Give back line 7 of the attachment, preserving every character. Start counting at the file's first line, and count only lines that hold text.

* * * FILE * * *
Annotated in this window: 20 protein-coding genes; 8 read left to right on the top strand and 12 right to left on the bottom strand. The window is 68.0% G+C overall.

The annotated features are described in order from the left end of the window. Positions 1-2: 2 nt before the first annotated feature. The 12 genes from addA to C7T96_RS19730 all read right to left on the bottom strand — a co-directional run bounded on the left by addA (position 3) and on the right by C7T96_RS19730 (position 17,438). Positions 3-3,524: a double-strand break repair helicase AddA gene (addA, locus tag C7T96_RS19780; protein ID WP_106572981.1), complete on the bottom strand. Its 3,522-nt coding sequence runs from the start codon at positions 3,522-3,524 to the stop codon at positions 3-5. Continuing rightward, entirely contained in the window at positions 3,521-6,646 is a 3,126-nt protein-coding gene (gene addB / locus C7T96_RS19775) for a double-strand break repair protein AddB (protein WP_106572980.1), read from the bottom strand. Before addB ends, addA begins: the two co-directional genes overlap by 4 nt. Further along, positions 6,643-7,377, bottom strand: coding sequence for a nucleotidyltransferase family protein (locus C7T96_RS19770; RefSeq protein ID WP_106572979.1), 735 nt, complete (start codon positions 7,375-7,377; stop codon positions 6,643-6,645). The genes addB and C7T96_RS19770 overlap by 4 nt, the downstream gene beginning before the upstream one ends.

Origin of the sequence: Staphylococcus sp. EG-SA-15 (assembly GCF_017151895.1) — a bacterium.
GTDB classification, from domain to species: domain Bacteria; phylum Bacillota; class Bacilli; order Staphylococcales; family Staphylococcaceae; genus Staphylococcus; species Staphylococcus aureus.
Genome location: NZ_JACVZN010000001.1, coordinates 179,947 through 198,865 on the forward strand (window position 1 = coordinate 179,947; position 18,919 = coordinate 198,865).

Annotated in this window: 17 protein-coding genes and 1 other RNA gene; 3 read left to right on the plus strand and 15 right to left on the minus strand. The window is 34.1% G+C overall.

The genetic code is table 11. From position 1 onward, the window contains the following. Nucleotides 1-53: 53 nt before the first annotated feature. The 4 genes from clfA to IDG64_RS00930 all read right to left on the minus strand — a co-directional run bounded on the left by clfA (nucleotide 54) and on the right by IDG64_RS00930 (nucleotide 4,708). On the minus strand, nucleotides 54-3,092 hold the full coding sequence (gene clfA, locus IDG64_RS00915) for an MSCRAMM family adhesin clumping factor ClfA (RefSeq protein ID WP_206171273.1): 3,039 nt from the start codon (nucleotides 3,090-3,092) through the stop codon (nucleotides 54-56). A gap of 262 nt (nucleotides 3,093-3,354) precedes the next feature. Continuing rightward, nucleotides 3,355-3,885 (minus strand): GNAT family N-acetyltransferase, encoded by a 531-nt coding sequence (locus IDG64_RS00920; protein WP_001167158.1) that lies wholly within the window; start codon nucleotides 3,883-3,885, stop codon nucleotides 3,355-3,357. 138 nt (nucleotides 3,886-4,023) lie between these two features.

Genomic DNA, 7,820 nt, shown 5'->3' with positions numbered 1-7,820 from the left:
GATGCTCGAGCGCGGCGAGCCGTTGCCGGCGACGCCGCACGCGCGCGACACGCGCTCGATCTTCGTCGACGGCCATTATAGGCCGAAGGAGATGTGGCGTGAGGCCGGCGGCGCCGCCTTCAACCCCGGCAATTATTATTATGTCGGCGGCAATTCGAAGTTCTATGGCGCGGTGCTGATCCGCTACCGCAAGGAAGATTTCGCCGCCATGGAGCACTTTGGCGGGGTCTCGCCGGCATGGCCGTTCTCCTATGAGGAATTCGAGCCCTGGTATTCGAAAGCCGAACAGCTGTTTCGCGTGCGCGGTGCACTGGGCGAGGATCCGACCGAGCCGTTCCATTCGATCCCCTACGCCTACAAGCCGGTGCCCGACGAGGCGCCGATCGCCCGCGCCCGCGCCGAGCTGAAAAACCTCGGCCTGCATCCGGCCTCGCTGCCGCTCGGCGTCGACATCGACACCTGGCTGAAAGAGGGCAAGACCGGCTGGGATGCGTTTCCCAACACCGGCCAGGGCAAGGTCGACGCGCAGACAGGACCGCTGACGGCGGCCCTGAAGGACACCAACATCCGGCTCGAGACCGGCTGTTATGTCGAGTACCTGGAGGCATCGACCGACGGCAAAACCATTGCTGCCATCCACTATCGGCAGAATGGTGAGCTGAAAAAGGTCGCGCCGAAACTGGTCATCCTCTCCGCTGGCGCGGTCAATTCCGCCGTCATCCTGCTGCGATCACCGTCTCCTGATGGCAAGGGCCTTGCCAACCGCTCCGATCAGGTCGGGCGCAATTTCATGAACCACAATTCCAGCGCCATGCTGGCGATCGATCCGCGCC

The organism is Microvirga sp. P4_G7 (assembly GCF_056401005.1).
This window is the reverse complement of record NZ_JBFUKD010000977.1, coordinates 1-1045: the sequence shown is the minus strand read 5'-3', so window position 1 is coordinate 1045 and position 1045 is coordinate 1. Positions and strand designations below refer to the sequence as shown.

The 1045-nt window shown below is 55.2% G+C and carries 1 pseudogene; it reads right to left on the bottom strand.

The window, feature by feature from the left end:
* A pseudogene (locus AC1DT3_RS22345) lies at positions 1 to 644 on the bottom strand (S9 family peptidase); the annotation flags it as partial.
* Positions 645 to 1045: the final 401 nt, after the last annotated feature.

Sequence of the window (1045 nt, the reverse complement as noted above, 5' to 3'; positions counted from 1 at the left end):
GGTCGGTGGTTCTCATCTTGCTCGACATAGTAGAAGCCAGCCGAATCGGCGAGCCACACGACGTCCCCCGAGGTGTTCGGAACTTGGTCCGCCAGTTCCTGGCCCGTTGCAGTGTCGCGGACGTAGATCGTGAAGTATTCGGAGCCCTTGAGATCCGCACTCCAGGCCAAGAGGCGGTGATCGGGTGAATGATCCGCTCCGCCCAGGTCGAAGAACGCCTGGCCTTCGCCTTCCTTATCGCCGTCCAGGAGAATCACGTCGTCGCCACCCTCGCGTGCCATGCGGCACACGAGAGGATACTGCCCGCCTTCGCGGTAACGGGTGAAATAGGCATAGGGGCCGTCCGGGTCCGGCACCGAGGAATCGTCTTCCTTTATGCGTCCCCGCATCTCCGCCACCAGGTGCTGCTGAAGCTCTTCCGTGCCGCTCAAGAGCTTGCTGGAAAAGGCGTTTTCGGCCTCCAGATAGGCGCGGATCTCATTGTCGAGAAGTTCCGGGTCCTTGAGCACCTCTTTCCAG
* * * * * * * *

The genetic code is table 11. From position 1 onward, the window contains the following. Nucleotides 1-53: 53 nt before the first annotated feature. The 4 genes from clfA to IDG64_RS00930 all read right to left on the minus strand — a co-directional run bounded on the left by clfA (nucleotide 54) and on the right by IDG64_RS00930 (nucleotide 4,708). On the minus strand, nucleotides 54-3,092 hold the full coding sequence (gene clfA, locus IDG64_RS00915) for an MSCRAMM family adhesin clumping factor ClfA (RefSeq protein ID WP_206171273.1): 3,039 nt from the start codon (nucleotides 3,090-3,092) through the stop codon (nucleotides 54-56). A gap of 262 nt (nucleotides 3,093-3,354) precedes the next feature. Continuing rightward, nucleotides 3,355-3,885 (minus strand): GNAT family N-acetyltransferase, encoded by a 531-nt coding sequence (locus IDG64_RS00920; protein WP_001167158.1) that lies wholly within the window; start codon nucleotides 3,883-3,885, stop codon nucleotides 3,355-3,357. 138 nt (nucleotides 3,886-4,023) lie between these two features.